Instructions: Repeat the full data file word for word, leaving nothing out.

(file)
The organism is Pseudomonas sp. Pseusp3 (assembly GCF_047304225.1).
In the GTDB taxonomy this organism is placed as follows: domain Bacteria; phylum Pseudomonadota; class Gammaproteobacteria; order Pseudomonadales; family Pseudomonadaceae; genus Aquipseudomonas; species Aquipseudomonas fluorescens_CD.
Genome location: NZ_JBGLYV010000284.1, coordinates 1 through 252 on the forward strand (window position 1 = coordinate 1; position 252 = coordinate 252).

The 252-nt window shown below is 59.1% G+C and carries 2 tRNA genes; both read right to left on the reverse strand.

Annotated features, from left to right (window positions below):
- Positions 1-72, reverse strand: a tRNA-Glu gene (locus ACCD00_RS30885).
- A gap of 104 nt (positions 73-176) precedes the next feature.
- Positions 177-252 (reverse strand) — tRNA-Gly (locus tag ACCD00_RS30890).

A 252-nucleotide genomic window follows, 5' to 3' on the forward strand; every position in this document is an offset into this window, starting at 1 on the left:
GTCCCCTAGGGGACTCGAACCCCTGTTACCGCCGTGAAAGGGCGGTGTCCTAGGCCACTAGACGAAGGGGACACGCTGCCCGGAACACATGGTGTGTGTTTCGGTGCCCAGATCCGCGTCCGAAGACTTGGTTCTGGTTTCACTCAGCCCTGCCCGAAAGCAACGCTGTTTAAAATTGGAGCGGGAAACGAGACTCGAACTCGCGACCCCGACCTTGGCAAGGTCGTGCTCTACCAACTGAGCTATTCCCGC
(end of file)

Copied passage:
The organism is Pseudomonas sp. Pseusp3 (assembly GCF_047304225.1).
In the GTDB taxonomy this organism is placed as follows: domain Bacteria; phylum Pseudomonadota; class Gammaproteobacteria; order Pseudomonadales; family Pseudomonadaceae; genus Aquipseudomonas; species Aquipseudomonas fluorescens_CD.
Genome location: NZ_JBGLYV010000284.1, coordinates 1 through 252 on the forward strand (window position 1 = coordinate 1; position 252 = coordinate 252).

The 252-nt window shown below is 59.1% G+C and carries 2 tRNA genes; both read right to left on the reverse strand.

Annotated features, from left to right (window positions below):
- Positions 1-72, reverse strand: a tRNA-Glu gene (locus ACCD00_RS30885).
- A gap of 104 nt (positions 73-176) precedes the next feature.
- Positions 177-252 (reverse strand) — tRNA-Gly (locus tag ACCD00_RS30890).

A 252-nucleotide genomic window follows, 5' to 3' on the forward strand; every position in this document is an offset into this window, starting at 1 on the left:
GTCCCCTAGGGGACTCGAACCCCTGTTACCGCCGTGAAAGGGCGGTGTCCTAGGCCACTAGACGAAGGGGACACGCTGCCCGGAACACATGGTGTGTGTTTCGGTGCCCAGATCCGCGTCCGAAGACTTGGTTCTGGTTTCACTCAGCCCTGCCCGAAAGCAACGCTGTTTAAAATTGGAGCGGGAAACGAGACTCGAACTCGCGACCCCGACCTTGGCAAGGTCGTGCTCTACCAACTGAGCTATTCCCGC